lundi, août 01, 2011
Facebook: It's just like high school!
Bantering back and forth with a seminary friend (yes, we found each other again on Facebook, after happily living our own lives for decades) yesterday, I came to the realization that we were part of a complex social system.
And not only THAT -- but this system was, in my world at least, remarkably like one many of us had experienced when we were a lot younger.
High school -- only without the books, the disinfectant, and the awful cafeteria food.
Well, think about it a minute.
There are the popular girls and boys - I have one Facebook "friend" who has more than 3,000 other "friends."
I don't feel special, but I bask in his reflected glory.
The teens, twenty-something and thirty-somethings with huge friend lists don't count -- for them, friendship is often a virtual relationship, and they also often have (let's face it) wider social networks.
I'm happy with my 259 BFF's, most of whom I have actually either met or spoken with -- only I'll be happier when I achieve 260.
Then there are the nerds (which implies nothing about physical appearance, as it did in high school). I was thrilled when my pal Katie quoted, or adapted, the poet William Carlos Williams last week -- although I have to admit, at first I thought "is that Wallace Stevens?"
Put me in the aspire-to-smart category. Apparently you don't get in free simply by being left-handed and near-sighted.
Of course, then, you have the jocks, usually guys. They are often rooting for, or against, various teams, or talking about people you have never heard of , and can only find in some obscure dusty corner of the Internet.
I've tried to join this group, too -- but I don't know enough, I'm not passionate enough, and I am a little faithless.
You've got the artists, posting photos, yakking it up about plays and inviting you to their performances in the gym (I mean, at the local repertory theatre).
Writers of all sorts, posting their stories, and trying to be just-so-clever (yes, we thought we were deep and witty in high school, too).
Student council? I've got more than a few politicians, present and former, as friends.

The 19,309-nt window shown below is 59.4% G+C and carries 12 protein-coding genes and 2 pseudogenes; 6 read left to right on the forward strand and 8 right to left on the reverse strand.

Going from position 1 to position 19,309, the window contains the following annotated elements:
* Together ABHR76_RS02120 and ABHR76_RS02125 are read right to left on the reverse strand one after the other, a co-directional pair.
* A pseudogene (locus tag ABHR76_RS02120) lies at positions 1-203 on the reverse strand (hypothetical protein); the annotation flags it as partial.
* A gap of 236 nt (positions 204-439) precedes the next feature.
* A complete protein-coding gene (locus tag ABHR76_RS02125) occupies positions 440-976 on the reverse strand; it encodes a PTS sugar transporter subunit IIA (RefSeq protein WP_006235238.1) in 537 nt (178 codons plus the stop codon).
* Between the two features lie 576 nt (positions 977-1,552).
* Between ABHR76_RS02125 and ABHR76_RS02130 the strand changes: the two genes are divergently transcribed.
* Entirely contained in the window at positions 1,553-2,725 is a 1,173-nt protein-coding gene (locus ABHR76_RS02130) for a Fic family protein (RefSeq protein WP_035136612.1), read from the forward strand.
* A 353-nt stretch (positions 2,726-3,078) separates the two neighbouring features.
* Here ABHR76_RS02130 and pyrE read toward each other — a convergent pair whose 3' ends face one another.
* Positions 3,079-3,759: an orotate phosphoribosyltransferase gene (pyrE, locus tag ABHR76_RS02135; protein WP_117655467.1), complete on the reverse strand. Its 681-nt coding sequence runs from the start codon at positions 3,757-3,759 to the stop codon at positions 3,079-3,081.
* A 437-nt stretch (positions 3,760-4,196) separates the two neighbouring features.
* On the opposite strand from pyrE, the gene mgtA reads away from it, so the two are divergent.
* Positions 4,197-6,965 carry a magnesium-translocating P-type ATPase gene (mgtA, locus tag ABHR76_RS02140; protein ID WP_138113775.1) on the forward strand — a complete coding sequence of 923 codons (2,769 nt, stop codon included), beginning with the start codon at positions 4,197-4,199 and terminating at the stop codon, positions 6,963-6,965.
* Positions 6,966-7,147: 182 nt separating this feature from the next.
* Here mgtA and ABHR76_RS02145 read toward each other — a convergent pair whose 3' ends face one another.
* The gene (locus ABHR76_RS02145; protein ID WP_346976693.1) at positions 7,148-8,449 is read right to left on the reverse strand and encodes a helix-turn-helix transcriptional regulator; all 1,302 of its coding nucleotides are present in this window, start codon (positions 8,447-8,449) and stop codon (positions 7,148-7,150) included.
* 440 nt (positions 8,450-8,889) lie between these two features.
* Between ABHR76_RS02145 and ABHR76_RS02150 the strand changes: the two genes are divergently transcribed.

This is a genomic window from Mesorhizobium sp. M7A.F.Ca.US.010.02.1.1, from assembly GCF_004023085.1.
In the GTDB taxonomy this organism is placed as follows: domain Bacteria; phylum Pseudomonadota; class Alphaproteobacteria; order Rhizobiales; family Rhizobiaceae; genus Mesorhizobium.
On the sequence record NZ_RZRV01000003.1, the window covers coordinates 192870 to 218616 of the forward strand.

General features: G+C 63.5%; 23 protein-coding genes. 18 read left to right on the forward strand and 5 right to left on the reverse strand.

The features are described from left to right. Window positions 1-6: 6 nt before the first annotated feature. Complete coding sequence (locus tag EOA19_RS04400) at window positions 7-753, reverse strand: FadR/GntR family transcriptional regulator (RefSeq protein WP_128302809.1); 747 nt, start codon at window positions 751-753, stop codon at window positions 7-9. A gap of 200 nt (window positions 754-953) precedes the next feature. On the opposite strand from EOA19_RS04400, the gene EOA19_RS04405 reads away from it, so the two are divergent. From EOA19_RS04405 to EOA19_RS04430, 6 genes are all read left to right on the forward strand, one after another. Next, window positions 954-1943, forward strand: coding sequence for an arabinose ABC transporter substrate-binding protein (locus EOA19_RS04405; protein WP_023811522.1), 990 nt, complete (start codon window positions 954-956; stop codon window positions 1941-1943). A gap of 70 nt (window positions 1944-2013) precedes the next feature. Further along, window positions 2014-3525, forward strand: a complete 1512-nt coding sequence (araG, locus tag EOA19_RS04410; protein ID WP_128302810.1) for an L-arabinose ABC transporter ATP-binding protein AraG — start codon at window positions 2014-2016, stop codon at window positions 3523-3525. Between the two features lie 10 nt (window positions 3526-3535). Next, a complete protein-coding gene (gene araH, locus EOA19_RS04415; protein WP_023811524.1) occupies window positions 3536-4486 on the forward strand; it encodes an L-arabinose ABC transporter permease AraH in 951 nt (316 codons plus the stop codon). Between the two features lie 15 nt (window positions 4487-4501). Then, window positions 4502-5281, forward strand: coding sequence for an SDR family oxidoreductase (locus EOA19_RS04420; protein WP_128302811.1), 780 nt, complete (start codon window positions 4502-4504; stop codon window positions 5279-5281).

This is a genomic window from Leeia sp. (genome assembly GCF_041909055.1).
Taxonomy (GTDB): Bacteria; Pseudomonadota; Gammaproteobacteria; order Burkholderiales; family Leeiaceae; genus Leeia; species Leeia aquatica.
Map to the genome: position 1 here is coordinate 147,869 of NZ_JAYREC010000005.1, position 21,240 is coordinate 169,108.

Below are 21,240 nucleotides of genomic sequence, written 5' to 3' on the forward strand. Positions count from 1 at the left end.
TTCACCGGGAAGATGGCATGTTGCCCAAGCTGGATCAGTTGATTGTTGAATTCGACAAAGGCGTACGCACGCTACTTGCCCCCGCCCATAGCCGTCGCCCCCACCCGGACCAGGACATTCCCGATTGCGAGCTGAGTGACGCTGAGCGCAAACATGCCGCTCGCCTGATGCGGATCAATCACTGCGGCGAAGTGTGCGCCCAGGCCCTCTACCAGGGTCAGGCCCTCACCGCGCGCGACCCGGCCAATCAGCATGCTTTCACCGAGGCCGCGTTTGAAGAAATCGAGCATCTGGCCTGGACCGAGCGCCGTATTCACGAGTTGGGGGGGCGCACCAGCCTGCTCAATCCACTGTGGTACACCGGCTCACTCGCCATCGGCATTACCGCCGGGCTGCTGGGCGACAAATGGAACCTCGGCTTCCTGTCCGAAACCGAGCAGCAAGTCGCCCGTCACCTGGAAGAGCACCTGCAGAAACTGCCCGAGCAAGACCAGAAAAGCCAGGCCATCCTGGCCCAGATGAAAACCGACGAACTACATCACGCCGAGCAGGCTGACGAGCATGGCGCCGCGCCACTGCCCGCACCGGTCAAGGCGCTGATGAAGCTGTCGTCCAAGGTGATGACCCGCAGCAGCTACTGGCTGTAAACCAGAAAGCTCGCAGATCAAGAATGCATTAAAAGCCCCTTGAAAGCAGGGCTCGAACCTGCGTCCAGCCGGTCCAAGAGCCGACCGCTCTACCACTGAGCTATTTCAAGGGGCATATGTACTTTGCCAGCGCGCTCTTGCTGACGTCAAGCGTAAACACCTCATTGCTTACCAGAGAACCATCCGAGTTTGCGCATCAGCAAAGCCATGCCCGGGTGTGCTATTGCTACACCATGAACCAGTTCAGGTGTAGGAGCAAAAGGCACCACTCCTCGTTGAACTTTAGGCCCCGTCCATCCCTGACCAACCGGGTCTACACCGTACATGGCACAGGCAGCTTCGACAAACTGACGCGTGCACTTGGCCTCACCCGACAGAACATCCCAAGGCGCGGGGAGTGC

It doesn't hurt to be attractive -- we're careful, many of us, to put our "best self" up on our pages.
Then, my dears, there is the "ex" factor. Before my ex-husband actually got off Facebook 'cause he was bored (how could he have been BORED?) I "friended" his first wife. She seemed to think it was pretty funny.
After "unfriending" a relationship gone south a few years ago, I vowed not to do that again, unless the person was a psycho. It's just so "sophomoric." But I'm willing to bet that a lot of you have former girlfriends and boyfriends on your Facebook page.
The Internet age also allows us to check out new boyfriends, trophy wives, and flings -- and to guess which will last.
And that brings us back to my seminary friend. Just like some of us did after we left high school, some of us actually improve with age. Maturity, weight loss, Botox, that condo in Montana -- who cares why?
Which can lead to all sorts of interesting situations -- situations that might have been avoided if one person hadn't said to another -- "do you remember the evening when..."?
Facebook can be a dangerous neighborhood -- just like high school.
So watch what you say, or claim that you did. Your privacy settings might not be as good as you think they are! You don't want your reputation to be damaged by behaving like a "bad boy" or "bad girl."
Don't diss your best friends online -- they have friends.
Wear clean underwear in case you are in an accident.
One other thing -- eat your peas.